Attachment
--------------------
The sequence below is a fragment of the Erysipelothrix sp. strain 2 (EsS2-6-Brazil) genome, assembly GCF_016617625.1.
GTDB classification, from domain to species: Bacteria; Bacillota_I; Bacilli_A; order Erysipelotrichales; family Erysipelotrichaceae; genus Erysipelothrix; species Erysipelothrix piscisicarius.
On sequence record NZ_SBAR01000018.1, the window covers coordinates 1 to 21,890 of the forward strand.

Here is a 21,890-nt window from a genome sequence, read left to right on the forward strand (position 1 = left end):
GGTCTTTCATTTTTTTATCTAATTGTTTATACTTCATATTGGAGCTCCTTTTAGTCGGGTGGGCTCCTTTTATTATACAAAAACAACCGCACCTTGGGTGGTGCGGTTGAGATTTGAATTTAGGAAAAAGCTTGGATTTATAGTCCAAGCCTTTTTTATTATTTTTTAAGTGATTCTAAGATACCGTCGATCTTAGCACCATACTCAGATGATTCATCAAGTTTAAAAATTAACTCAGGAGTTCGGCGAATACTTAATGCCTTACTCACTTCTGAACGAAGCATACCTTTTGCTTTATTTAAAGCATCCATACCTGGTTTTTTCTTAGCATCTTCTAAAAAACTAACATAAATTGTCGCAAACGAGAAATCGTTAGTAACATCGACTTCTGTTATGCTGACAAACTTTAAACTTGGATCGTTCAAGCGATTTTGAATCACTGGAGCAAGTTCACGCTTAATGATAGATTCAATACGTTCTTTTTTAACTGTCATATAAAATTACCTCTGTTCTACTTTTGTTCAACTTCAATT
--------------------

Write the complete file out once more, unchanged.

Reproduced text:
The sequence below is a fragment of the Erysipelothrix sp. strain 2 (EsS2-6-Brazil) genome, assembly GCF_016617625.1.
GTDB classification, from domain to species: Bacteria; Bacillota_I; Bacilli_A; order Erysipelotrichales; family Erysipelotrichaceae; genus Erysipelothrix; species Erysipelothrix piscisicarius.
On sequence record NZ_SBAR01000018.1, the window covers coordinates 1 to 21,890 of the forward strand.

Here is a 21,890-nt window from a genome sequence, read left to right on the forward strand (position 1 = left end):
GGTCTTTCATTTTTTTATCTAATTGTTTATACTTCATATTGGAGCTCCTTTTAGTCGGGTGGGCTCCTTTTATTATACAAAAACAACCGCACCTTGGGTGGTGCGGTTGAGATTTGAATTTAGGAAAAAGCTTGGATTTATAGTCCAAGCCTTTTTTATTATTTTTTAAGTGATTCTAAGATACCGTCGATCTTAGCACCATACTCAGATGATTCATCAAGTTTAAAAATTAACTCAGGAGTTCGGCGAATACTTAATGCCTTACTCACTTCTGAACGAAGCATACCTTTTGCTTTATTTAAAGCATCCATACCTGGTTTTTTCTTAGCATCTTCTAAAAAACTAACATAAATTGTCGCAAACGAGAAATCGTTAGTAACATCGACTTCTGTTATGCTGACAAACTTTAAACTTGGATCGTTCAAGCGATTTTGAATCACTGGAGCAAGTTCACGCTTAATGATAGATTCAATACGTTCTTTTTTAACTGTCATATAAAATTACCTCTGTTCTACTTTTGTTCAACTTCAATT